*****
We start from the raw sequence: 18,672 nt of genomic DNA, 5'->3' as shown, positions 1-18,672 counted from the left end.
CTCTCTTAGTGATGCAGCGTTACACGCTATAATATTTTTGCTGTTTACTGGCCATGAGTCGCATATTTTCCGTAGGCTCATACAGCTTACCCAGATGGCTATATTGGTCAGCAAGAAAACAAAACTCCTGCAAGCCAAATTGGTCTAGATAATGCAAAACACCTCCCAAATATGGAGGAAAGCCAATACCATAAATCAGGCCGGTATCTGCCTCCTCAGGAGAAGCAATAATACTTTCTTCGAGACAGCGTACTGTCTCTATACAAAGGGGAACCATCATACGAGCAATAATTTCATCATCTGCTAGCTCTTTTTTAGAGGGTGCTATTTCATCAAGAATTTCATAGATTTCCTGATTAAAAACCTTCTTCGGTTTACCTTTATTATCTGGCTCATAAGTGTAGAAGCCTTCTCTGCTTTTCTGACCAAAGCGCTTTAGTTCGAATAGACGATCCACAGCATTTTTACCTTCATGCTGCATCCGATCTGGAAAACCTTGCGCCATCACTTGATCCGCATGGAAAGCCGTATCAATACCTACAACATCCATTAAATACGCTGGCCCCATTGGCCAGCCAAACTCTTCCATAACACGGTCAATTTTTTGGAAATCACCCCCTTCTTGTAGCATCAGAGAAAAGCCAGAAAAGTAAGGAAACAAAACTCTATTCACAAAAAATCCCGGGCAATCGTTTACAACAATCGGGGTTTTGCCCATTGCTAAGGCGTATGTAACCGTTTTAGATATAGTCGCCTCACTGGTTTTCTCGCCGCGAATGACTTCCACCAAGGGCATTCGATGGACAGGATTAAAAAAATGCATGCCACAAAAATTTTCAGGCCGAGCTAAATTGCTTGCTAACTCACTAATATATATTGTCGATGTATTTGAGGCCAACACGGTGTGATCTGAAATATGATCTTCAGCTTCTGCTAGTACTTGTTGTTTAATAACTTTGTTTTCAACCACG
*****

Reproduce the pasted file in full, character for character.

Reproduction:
We start from the raw sequence: 18,672 nt of genomic DNA, 5'->3' as shown, positions 1-18,672 counted from the left end.
CTCTCTTAGTGATGCAGCGTTACACGCTATAATATTTTTGCTGTTTACTGGCCATGAGTCGCATATTTTCCGTAGGCTCATACAGCTTACCCAGATGGCTATATTGGTCAGCAAGAAAACAAAACTCCTGCAAGCCAAATTGGTCTAGATAATGCAAAACACCTCCCAAATATGGAGGAAAGCCAATACCATAAATCAGGCCGGTATCTGCCTCCTCAGGAGAAGCAATAATACTTTCTTCGAGACAGCGTACTGTCTCTATACAAAGGGGAACCATCATACGAGCAATAATTTCATCATCTGCTAGCTCTTTTTTAGAGGGTGCTATTTCATCAAGAATTTCATAGATTTCCTGATTAAAAACCTTCTTCGGTTTACCTTTATTATCTGGCTCATAAGTGTAGAAGCCTTCTCTGCTTTTCTGACCAAAGCGCTTTAGTTCGAATAGACGATCCACAGCATTTTTACCTTCATGCTGCATCCGATCTGGAAAACCTTGCGCCATCACTTGATCCGCATGGAAAGCCGTATCAATACCTACAACATCCATTAAATACGCTGGCCCCATTGGCCAGCCAAACTCTTCCATAACACGGTCAATTTTTTGGAAATCACCCCCTTCTTGTAGCATCAGAGAAAAGCCAGAAAAGTAAGGAAACAAAACTCTATTCACAAAAAATCCCGGGCAATCGTTTACAACAATCGGGGTTTTGCCCATTGCTAAGGCGTATGTAACCGTTTTAGATATAGTCGCCTCACTGGTTTTCTCGCCGCGAATGACTTCCACCAAGGGCATTCGATGGACAGGATTAAAAAAATGCATGCCACAAAAATTTTCAGGCCGAGCTAAATTGCTTGCTAACTCACTAATATATATTGTCGATGTATTTGAGGCCAACACGGTGTGATCTGAAATATGATCTTCAGCTTCTGCTAGTACTTGTTGTTTAATAACTTTGTTTTCAACCACG